Together these detailed, interlocking provisions plainly have nothing to do with anybody’s right or ability to own any particular firearm for purposes of self-protection. They are exclusively concerned with public safety and public health, two canonical examples of the sort of common rights whose transgression is at the core of public nuisance. The provisions leave open to gun makers and sellers all manner of conduct in the pursuit of the business of making, marketing, and distributing guns. The statute allows any conduct that does not knowingly and recklessly endanger the public health and safety via unlawful or unreasonable manufacturing and marketing practices. New York’s new law thus targets those who make and produce guns, not those who bear them, for the exclusive purpose of minimizing the unlawful use of guns, an activity not protected by the Second Amendment, with the overall objective of securing common rights to public safety and public health, rights wholly compatible with individuals keeping guns in their homes and using them for self-protection or participating in well-regulated militias.
In addition to its substantive provisions, the statute explicitly deems violations a public nuisance, regardless of whether offending gun makers and sellers acted with the purpose of causing harm. It then authorizes the state attorney general or a city’s corporate counsel to bring public nuisance causes of action to address infractions of the substantive provisions. Finally, it creates a private cause of action for public nuisance for those who suffer injury due to such violations. None of these measures have any more to do with Second Amendment rights than the substantive content of the statute does. Neither state nor local attorneys are authorized to sue anybody bearing any kind of arms. The statute does not create any cause of action that could be brought against an individual gun owner for possessing or using arms. The private cause of action can only be brought against gun makers and sellers for their conduct. While it might be the case that the Second Amendment would afford gun makers and sellers some protections from some governmental action, it is well-established that nothing in Second Amendment jurisprudence requires government to allow possession of every type of firearm. Even if it were true that holding gun merchants civilly liable for conduct that proximately interferes with public rights to health and safety would prompt merchants to withdraw some firearms from the marketplace, that would not support a Second Amendment objection to a statute like New York’s.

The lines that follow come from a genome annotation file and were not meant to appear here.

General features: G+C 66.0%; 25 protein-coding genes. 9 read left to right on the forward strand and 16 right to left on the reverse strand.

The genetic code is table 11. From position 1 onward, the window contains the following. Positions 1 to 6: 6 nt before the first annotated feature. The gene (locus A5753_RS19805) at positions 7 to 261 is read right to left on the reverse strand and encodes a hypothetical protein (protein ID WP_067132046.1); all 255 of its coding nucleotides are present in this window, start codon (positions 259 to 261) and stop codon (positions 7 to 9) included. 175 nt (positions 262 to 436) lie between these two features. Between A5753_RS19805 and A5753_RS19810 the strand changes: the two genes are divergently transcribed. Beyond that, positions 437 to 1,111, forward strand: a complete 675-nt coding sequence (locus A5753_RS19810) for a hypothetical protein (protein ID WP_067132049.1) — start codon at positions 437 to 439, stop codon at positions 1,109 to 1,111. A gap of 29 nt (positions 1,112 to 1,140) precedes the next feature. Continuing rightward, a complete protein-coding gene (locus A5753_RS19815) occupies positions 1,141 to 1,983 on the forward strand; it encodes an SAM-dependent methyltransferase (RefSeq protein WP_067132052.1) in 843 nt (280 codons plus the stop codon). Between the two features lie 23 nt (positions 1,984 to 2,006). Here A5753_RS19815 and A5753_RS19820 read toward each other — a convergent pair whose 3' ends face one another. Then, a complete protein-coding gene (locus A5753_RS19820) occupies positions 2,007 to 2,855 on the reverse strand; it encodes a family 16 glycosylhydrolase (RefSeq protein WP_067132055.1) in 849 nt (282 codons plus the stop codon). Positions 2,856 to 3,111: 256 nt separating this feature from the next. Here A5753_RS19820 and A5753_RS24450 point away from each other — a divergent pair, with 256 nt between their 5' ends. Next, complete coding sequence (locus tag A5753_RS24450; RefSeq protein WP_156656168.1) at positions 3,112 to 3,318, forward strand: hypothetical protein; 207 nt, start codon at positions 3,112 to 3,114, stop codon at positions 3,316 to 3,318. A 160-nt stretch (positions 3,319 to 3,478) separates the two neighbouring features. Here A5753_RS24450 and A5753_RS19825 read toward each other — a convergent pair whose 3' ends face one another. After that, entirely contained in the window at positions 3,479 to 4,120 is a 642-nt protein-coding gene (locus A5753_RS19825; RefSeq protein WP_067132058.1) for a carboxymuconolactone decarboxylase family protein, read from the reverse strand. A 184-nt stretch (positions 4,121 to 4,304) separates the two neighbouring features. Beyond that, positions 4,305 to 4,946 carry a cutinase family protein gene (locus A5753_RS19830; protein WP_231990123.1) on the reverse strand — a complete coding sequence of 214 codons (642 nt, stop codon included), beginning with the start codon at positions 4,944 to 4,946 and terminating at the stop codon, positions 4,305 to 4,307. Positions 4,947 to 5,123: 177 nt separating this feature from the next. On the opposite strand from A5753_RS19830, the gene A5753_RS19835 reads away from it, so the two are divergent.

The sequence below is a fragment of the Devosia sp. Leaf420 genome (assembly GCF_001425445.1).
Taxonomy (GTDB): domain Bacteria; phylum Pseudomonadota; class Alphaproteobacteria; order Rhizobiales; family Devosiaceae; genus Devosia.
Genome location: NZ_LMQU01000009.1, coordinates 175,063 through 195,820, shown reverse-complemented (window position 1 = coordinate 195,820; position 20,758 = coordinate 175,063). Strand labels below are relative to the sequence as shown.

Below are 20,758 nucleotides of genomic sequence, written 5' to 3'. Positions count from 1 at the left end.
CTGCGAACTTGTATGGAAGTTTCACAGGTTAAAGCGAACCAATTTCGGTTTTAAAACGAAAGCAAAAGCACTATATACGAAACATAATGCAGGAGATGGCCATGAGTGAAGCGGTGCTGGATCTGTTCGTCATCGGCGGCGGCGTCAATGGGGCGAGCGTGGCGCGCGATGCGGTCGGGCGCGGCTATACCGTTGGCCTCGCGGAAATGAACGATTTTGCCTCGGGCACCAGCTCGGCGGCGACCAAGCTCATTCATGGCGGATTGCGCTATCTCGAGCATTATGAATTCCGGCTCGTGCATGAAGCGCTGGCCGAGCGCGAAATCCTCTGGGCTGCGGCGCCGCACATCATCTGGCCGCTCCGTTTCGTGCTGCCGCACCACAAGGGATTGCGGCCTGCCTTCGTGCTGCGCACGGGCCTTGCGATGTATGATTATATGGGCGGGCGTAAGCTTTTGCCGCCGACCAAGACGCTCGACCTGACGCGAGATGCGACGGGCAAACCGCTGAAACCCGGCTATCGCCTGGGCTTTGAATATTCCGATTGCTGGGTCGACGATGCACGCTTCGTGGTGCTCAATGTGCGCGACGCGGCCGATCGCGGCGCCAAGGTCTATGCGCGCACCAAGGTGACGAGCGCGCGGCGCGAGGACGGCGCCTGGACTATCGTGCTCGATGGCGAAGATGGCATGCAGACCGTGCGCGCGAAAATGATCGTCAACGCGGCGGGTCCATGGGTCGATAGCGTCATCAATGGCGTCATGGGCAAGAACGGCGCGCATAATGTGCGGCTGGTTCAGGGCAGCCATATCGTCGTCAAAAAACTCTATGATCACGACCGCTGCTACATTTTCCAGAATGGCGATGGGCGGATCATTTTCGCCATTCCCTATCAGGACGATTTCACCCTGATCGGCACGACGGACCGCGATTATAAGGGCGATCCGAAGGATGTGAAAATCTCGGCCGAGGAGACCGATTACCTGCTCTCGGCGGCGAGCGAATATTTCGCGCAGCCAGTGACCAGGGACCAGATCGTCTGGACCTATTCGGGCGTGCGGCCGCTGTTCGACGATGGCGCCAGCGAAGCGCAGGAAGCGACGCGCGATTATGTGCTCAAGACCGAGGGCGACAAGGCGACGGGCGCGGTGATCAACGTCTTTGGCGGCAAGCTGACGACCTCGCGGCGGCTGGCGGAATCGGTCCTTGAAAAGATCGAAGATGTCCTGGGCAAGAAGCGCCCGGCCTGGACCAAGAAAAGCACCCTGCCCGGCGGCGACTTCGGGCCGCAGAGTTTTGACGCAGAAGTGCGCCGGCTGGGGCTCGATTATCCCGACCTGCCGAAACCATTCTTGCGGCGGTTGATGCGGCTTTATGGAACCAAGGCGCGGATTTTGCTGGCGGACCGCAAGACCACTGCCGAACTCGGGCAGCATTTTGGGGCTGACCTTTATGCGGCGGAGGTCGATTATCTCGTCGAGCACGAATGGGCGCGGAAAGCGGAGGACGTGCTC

If neither the procedural nor substantive provisions of New York’s law relate to anybody’s right to bear arms, one might wonder why this law prompts any discussion of the Second Amendment at all. That takes us back to PLCAA.